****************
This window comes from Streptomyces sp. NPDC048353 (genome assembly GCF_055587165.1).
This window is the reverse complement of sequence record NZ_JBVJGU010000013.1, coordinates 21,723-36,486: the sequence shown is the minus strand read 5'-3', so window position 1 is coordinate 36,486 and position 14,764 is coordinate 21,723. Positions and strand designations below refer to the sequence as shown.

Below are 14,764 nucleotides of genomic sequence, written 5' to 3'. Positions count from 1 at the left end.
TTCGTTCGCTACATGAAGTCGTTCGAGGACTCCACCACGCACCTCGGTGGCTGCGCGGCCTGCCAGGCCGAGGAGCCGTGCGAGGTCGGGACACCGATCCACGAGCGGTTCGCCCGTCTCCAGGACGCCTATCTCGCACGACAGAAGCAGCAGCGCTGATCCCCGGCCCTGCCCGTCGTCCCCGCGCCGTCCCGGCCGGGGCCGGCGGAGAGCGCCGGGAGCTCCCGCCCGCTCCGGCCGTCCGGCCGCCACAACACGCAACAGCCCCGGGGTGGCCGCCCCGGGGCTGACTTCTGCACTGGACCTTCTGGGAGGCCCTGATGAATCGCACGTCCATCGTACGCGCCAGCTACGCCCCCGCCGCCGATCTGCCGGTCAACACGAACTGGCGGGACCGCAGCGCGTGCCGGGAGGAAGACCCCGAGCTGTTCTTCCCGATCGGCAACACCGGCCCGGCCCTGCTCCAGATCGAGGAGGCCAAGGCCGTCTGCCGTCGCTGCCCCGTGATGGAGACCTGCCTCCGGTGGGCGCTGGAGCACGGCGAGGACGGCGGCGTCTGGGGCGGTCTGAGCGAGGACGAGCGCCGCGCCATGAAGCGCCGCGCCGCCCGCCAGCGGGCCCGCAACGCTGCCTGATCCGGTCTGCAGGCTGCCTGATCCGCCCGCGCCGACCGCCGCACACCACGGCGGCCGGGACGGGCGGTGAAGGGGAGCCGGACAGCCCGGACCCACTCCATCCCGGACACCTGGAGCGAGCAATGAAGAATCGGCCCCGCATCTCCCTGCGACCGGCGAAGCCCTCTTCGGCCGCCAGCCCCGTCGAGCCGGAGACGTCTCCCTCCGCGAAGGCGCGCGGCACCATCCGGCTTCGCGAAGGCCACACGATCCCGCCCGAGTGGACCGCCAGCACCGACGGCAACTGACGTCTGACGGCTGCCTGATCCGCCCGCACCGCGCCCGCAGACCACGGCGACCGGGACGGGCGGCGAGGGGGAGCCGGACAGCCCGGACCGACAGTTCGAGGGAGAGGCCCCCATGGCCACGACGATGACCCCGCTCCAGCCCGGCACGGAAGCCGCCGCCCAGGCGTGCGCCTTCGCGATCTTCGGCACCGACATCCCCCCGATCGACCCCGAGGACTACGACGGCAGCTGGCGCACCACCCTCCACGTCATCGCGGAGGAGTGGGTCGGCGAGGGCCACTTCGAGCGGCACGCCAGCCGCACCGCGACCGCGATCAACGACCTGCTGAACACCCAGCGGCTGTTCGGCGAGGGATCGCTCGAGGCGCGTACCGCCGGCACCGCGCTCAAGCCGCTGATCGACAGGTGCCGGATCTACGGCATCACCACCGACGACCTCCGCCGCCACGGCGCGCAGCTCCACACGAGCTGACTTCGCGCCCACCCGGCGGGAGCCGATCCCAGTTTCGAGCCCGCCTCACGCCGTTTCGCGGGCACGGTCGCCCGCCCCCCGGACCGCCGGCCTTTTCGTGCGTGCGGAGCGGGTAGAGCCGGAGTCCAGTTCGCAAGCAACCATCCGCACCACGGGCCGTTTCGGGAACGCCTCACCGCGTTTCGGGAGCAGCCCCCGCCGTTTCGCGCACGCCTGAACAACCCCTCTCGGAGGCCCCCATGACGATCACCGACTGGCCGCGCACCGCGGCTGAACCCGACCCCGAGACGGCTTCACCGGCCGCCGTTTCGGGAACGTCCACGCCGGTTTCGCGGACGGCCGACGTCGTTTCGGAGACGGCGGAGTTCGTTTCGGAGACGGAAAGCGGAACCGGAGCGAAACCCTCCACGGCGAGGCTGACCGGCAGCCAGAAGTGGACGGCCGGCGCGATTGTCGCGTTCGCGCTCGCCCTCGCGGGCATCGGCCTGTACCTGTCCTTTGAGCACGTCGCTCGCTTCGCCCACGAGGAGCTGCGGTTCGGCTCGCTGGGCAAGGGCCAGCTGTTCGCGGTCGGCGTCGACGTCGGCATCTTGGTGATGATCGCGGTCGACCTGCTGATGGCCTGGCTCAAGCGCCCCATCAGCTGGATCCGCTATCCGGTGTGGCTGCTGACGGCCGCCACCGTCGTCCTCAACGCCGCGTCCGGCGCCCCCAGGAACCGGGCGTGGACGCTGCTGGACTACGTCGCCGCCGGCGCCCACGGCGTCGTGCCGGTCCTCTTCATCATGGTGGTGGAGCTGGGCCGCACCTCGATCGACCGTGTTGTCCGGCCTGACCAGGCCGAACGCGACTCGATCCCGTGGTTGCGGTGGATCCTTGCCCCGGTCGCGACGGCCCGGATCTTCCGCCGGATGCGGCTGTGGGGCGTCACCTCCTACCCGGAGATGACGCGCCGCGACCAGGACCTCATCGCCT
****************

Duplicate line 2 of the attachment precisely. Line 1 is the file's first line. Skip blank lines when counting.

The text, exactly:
This window is the reverse complement of sequence record NZ_JBVJGU010000013.1, coordinates 21,723-36,486: the sequence shown is the minus strand read 5'-3', so window position 1 is coordinate 36,486 and position 14,764 is coordinate 21,723. Positions and strand designations below refer to the sequence as shown.